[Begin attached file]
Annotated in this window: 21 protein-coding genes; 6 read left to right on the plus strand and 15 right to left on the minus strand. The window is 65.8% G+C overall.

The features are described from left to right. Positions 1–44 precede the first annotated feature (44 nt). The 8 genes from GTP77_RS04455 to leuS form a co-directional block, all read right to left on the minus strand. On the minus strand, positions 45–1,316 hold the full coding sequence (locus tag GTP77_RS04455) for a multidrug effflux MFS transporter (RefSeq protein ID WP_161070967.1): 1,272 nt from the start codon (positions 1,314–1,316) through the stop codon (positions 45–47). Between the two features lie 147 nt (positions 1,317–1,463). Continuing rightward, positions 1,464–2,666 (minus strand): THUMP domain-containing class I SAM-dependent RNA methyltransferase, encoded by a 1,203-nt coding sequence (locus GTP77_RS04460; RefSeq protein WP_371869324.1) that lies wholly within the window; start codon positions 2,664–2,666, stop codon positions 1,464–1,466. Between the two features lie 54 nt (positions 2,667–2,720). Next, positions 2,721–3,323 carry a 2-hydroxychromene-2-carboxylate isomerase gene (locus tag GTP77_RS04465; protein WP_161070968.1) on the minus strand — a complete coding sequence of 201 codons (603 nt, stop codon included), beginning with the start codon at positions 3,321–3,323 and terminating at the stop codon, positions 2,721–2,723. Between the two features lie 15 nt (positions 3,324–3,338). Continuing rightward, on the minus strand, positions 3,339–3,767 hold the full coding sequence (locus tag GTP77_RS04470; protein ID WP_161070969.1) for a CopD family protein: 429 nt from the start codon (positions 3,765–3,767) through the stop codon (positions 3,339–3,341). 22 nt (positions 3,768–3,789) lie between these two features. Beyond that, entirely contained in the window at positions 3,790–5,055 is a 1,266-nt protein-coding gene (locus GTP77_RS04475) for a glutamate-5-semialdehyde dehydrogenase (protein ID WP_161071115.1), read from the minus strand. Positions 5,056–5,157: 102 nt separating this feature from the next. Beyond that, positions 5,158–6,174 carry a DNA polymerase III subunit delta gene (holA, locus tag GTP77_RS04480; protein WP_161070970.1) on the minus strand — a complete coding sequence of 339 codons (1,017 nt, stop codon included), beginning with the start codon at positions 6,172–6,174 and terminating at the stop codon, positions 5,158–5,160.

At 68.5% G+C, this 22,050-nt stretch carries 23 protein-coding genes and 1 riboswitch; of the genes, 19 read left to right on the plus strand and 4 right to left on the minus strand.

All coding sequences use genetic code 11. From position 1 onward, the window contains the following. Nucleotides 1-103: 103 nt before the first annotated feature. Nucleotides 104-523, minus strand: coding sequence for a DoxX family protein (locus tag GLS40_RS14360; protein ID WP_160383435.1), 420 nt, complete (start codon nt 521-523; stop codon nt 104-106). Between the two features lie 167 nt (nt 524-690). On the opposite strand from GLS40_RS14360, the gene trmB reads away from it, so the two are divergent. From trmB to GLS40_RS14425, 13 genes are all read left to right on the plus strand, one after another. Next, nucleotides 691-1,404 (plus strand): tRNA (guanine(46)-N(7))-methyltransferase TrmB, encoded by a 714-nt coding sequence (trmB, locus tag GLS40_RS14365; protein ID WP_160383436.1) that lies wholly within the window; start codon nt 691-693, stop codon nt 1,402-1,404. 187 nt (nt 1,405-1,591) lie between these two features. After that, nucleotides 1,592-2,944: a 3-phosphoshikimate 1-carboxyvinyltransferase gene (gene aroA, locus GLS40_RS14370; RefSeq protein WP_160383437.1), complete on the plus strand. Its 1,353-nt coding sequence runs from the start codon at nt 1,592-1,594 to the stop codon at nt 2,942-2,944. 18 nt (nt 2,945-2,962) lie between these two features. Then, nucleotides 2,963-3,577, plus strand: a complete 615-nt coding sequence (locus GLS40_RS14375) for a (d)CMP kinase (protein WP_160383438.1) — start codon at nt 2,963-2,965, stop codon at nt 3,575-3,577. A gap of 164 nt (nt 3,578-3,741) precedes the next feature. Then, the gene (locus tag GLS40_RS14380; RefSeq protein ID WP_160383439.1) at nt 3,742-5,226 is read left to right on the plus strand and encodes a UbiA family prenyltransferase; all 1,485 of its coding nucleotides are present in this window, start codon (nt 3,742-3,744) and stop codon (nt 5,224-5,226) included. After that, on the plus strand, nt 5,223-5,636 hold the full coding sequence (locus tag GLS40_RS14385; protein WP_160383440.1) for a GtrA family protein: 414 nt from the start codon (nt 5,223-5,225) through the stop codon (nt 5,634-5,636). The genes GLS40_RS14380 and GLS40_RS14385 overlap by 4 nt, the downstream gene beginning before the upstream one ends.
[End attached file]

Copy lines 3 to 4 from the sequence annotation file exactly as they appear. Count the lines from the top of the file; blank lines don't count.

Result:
At 68.5% G+C, this 22,050-nt stretch carries 23 protein-coding genes and 1 riboswitch; of the genes, 19 read left to right on the plus strand and 4 right to left on the minus strand.

All coding sequences use genetic code 11. From position 1 onward, the window contains the following. Nucleotides 1-103: 103 nt before the first annotated feature. Nucleotides 104-523, minus strand: coding sequence for a DoxX family protein (locus tag GLS40_RS14360; protein ID WP_160383435.1), 420 nt, complete (start codon nt 521-523; stop codon nt 104-106). Between the two features lie 167 nt (nt 524-690). On the opposite strand from GLS40_RS14360, the gene trmB reads away from it, so the two are divergent. From trmB to GLS40_RS14425, 13 genes are all read left to right on the plus strand, one after another. Next, nucleotides 691-1,404 (plus strand): tRNA (guanine(46)-N(7))-methyltransferase TrmB, encoded by a 714-nt coding sequence (trmB, locus tag GLS40_RS14365; protein ID WP_160383436.1) that lies wholly within the window; start codon nt 691-693, stop codon nt 1,402-1,404. 187 nt (nt 1,405-1,591) lie between these two features. After that, nucleotides 1,592-2,944: a 3-phosphoshikimate 1-carboxyvinyltransferase gene (gene aroA, locus GLS40_RS14370; RefSeq protein WP_160383437.1), complete on the plus strand. Its 1,353-nt coding sequence runs from the start codon at nt 1,592-1,594 to the stop codon at nt 2,942-2,944. 18 nt (nt 2,945-2,962) lie between these two features. Then, nucleotides 2,963-3,577, plus strand: a complete 615-nt coding sequence (locus GLS40_RS14375) for a (d)CMP kinase (protein WP_160383438.1) — start codon at nt 2,963-2,965, stop codon at nt 3,575-3,577. A gap of 164 nt (nt 3,578-3,741) precedes the next feature. Then, the gene (locus tag GLS40_RS14380; RefSeq protein ID WP_160383439.1) at nt 3,742-5,226 is read left to right on the plus strand and encodes a UbiA family prenyltransferase; all 1,485 of its coding nucleotides are present in this window, start codon (nt 3,742-3,744) and stop codon (nt 5,224-5,226) included. After that, on the plus strand, nt 5,223-5,636 hold the full coding sequence (locus tag GLS40_RS14385; protein WP_160383440.1) for a GtrA family protein: 414 nt from the start codon (nt 5,223-5,225) through the stop codon (nt 5,634-5,636). The genes GLS40_RS14380 and GLS40_RS14385 overlap by 4 nt, the downstream gene beginning before the upstream one ends.